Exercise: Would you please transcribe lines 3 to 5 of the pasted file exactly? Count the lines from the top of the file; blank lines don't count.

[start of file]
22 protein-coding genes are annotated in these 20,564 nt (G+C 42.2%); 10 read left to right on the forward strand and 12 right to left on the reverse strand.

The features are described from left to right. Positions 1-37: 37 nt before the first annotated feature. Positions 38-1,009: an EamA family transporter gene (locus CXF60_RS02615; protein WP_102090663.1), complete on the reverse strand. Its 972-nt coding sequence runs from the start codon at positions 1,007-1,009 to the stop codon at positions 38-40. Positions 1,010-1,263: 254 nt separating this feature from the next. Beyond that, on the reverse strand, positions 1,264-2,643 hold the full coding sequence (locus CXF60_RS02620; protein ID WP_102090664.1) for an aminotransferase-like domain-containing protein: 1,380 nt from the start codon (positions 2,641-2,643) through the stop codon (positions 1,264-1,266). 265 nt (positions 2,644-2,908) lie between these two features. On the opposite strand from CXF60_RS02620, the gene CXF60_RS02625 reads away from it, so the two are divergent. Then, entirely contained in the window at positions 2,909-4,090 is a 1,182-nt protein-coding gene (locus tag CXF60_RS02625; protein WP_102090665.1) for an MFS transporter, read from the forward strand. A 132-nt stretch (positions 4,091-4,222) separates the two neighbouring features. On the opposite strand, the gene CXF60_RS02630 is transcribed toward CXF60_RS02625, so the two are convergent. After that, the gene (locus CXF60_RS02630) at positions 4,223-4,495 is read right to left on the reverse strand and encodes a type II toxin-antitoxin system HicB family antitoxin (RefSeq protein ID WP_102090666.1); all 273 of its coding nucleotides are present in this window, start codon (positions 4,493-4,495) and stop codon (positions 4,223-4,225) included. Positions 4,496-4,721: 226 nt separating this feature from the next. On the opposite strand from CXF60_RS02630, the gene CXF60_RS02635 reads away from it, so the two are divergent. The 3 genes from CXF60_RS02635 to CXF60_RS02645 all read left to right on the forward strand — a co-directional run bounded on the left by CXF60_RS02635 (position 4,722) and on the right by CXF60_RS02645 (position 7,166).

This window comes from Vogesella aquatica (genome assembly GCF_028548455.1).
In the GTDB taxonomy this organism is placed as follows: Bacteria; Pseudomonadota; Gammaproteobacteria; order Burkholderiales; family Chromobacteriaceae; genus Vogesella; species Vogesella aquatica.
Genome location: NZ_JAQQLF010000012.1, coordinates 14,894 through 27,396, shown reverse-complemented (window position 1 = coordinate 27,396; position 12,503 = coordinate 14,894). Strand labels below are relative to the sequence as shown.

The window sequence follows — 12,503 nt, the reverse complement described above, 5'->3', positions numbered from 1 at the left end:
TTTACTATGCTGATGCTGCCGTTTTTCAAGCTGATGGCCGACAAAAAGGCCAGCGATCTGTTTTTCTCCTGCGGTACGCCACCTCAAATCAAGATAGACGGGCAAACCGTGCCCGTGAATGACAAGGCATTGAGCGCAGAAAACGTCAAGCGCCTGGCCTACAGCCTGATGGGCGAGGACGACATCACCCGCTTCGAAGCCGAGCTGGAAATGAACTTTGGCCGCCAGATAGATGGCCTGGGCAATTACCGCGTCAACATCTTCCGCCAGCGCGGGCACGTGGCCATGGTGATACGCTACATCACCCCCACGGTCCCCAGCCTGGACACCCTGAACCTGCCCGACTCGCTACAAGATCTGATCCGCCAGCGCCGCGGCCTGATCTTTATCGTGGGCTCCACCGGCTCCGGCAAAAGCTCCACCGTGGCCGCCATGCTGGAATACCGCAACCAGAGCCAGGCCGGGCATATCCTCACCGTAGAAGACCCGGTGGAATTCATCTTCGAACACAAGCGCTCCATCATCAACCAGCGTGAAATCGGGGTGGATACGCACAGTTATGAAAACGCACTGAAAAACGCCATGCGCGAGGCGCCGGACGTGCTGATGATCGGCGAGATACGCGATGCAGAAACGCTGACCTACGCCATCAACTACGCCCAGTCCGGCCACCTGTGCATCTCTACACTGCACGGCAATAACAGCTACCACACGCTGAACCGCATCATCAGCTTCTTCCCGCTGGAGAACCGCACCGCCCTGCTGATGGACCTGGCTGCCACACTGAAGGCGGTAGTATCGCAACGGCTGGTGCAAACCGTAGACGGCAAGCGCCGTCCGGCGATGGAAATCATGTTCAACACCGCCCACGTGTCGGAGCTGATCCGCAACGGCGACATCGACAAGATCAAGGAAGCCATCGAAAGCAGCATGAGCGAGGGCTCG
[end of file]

This window comes from Vogesella aquatica (genome assembly GCF_028548455.1).
In the GTDB taxonomy this organism is placed as follows: Bacteria; Pseudomonadota; Gammaproteobacteria; order Burkholderiales; family Chromobacteriaceae; genus Vogesella; species Vogesella aquatica.
Genome location: NZ_JAQQLF010000012.1, coordinates 14,894 through 27,396, shown reverse-complemented (window position 1 = coordinate 27,396; position 12,503 = coordinate 14,894). Strand labels below are relative to the sequence as shown.